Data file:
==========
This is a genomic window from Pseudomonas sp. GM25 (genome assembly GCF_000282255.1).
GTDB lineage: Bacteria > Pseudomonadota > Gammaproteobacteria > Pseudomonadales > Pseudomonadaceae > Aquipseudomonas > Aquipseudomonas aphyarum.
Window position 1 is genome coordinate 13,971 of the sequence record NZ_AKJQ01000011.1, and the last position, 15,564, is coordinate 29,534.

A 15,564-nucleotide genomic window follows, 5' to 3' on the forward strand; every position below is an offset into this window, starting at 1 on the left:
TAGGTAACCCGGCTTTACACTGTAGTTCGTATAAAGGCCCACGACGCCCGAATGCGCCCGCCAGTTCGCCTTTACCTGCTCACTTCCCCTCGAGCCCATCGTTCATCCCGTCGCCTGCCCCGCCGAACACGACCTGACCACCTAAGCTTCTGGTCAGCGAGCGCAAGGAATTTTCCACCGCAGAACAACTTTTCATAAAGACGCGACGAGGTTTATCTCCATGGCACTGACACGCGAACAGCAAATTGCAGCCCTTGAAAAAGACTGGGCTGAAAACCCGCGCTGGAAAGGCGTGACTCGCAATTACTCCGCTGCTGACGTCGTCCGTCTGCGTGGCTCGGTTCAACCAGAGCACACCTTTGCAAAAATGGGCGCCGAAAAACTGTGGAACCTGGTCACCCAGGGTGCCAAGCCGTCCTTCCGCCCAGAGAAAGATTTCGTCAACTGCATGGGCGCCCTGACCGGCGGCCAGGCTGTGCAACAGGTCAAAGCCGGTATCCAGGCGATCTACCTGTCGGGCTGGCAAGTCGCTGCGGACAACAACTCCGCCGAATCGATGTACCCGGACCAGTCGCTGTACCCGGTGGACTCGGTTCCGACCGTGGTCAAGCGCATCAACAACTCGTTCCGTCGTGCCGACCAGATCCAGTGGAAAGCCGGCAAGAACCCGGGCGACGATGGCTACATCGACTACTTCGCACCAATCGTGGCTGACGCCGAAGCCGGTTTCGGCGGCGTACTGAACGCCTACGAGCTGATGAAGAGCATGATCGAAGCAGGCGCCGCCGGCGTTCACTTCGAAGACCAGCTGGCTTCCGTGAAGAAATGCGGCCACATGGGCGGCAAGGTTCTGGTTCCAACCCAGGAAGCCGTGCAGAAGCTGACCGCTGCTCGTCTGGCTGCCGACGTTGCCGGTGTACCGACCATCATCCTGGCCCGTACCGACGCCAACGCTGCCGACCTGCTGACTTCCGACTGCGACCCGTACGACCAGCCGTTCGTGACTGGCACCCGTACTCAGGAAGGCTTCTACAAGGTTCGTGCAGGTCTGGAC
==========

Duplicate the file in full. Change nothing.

This is a genomic window from Pseudomonas sp. GM25 (genome assembly GCF_000282255.1).
GTDB lineage: Bacteria > Pseudomonadota > Gammaproteobacteria > Pseudomonadales > Pseudomonadaceae > Aquipseudomonas > Aquipseudomonas aphyarum.
Window position 1 is genome coordinate 13,971 of the sequence record NZ_AKJQ01000011.1, and the last position, 15,564, is coordinate 29,534.

A 15,564-nucleotide genomic window follows, 5' to 3' on the forward strand; every position below is an offset into this window, starting at 1 on the left:
TAGGTAACCCGGCTTTACACTGTAGTTCGTATAAAGGCCCACGACGCCCGAATGCGCCCGCCAGTTCGCCTTTACCTGCTCACTTCCCCTCGAGCCCATCGTTCATCCCGTCGCCTGCCCCGCCGAACACGACCTGACCACCTAAGCTTCTGGTCAGCGAGCGCAAGGAATTTTCCACCGCAGAACAACTTTTCATAAAGACGCGACGAGGTTTATCTCCATGGCACTGACACGCGAACAGCAAATTGCAGCCCTTGAAAAAGACTGGGCTGAAAACCCGCGCTGGAAAGGCGTGACTCGCAATTACTCCGCTGCTGACGTCGTCCGTCTGCGTGGCTCGGTTCAACCAGAGCACACCTTTGCAAAAATGGGCGCCGAAAAACTGTGGAACCTGGTCACCCAGGGTGCCAAGCCGTCCTTCCGCCCAGAGAAAGATTTCGTCAACTGCATGGGCGCCCTGACCGGCGGCCAGGCTGTGCAACAGGTCAAAGCCGGTATCCAGGCGATCTACCTGTCGGGCTGGCAAGTCGCTGCGGACAACAACTCCGCCGAATCGATGTACCCGGACCAGTCGCTGTACCCGGTGGACTCGGTTCCGACCGTGGTCAAGCGCATCAACAACTCGTTCCGTCGTGCCGACCAGATCCAGTGGAAAGCCGGCAAGAACCCGGGCGACGATGGCTACATCGACTACTTCGCACCAATCGTGGCTGACGCCGAAGCCGGTTTCGGCGGCGTACTGAACGCCTACGAGCTGATGAAGAGCATGATCGAAGCAGGCGCCGCCGGCGTTCACTTCGAAGACCAGCTGGCTTCCGTGAAGAAATGCGGCCACATGGGCGGCAAGGTTCTGGTTCCAACCCAGGAAGCCGTGCAGAAGCTGACCGCTGCTCGTCTGGCTGCCGACGTTGCCGGTGTACCGACCATCATCCTGGCCCGTACCGACGCCAACGCTGCCGACCTGCTGACTTCCGACTGCGACCCGTACGACCAGCCGTTCGTGACTGGCACCCGTACTCAGGAAGGCTTCTACAAGGTTCGTGCAGGTCTGGAC